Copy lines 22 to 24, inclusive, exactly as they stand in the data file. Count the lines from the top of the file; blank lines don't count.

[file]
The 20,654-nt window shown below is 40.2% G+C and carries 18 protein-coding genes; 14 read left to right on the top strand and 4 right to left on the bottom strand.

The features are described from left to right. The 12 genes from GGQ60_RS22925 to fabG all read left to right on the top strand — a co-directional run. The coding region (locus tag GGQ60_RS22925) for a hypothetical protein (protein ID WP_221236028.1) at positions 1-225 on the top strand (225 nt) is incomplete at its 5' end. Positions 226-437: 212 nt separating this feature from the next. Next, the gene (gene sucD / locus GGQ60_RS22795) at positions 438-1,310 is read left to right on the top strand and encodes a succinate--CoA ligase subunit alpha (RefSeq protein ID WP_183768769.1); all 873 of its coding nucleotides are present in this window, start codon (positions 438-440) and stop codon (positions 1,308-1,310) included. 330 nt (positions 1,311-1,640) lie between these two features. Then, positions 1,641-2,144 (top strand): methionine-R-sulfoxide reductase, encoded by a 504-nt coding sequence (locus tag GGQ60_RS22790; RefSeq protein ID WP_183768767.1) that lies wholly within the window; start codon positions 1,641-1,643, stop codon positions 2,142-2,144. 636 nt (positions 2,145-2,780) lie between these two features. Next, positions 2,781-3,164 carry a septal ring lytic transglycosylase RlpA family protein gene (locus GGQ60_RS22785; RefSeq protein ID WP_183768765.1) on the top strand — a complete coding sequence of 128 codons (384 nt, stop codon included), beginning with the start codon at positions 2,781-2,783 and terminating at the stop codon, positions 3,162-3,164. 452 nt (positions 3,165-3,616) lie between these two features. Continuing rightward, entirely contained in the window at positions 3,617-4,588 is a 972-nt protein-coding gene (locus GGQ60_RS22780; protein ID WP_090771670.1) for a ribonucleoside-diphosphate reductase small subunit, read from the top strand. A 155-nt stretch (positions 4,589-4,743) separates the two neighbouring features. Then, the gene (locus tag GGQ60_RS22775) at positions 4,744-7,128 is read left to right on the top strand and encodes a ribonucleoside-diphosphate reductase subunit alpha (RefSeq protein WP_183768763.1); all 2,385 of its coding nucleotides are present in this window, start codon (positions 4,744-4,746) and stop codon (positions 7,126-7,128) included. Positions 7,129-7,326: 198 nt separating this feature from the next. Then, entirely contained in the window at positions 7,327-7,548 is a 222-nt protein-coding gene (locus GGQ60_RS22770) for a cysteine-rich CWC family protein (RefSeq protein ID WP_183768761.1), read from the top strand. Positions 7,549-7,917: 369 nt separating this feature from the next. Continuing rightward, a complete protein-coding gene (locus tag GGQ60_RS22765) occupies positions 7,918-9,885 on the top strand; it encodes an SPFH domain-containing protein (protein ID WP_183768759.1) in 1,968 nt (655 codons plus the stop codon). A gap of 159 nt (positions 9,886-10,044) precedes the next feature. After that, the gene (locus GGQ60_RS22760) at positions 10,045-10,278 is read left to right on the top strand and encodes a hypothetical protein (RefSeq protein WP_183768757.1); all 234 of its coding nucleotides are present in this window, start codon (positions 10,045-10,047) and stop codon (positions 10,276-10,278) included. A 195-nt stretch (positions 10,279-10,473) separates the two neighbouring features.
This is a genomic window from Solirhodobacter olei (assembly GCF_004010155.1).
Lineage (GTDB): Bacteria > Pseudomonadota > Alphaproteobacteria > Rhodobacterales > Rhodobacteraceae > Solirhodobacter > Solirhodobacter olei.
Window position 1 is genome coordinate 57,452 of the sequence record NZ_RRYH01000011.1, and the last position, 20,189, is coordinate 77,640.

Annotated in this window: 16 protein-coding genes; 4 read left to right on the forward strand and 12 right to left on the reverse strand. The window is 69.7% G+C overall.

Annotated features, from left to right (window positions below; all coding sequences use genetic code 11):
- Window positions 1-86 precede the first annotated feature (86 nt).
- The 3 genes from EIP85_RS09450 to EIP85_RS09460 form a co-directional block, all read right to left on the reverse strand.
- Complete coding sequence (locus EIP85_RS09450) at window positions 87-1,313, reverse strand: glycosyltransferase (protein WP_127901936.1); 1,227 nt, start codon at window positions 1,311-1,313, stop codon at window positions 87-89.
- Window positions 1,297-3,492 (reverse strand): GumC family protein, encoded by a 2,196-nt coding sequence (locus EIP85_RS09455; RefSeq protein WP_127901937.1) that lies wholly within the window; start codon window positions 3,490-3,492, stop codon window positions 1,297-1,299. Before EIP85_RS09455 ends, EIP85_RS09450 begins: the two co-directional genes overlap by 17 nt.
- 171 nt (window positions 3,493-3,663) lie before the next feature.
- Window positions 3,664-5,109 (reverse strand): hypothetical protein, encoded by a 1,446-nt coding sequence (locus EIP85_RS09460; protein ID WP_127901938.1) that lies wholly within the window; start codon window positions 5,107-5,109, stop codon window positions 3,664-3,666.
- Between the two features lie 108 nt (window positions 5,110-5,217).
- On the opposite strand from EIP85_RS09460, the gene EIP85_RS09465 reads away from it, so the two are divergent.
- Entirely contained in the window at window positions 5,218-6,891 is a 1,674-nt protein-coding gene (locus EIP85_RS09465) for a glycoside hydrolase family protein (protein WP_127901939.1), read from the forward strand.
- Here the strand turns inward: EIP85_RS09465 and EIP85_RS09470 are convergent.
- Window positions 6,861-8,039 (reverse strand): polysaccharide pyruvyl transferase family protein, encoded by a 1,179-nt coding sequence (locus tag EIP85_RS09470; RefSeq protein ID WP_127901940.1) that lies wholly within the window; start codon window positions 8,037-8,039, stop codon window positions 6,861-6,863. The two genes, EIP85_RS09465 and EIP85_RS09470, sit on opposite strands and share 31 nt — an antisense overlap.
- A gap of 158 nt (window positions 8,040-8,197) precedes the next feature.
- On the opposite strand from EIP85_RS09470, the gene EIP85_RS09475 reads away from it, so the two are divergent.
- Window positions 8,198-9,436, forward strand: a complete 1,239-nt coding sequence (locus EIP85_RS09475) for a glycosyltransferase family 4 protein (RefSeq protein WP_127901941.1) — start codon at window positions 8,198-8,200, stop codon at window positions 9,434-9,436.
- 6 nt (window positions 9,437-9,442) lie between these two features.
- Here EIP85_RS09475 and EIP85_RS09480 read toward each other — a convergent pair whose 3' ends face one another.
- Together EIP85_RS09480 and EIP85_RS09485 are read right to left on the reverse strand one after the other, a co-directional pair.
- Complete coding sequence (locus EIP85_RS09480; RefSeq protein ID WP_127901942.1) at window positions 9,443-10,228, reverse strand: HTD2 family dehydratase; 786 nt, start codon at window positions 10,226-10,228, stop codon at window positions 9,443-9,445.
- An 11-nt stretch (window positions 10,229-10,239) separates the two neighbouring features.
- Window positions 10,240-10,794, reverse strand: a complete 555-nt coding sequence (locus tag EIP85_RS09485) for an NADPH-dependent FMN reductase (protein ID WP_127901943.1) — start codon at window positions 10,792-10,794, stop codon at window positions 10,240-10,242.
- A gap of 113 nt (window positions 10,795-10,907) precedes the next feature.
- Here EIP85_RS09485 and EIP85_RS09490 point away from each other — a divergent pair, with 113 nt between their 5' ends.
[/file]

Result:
- 6 nt (window positions 9,437-9,442) lie between these two features.
- Here EIP85_RS09475 and EIP85_RS09480 read toward each other — a convergent pair whose 3' ends face one another.
- Together EIP85_RS09480 and EIP85_RS09485 are read right to left on the reverse strand one after the other, a co-directional pair.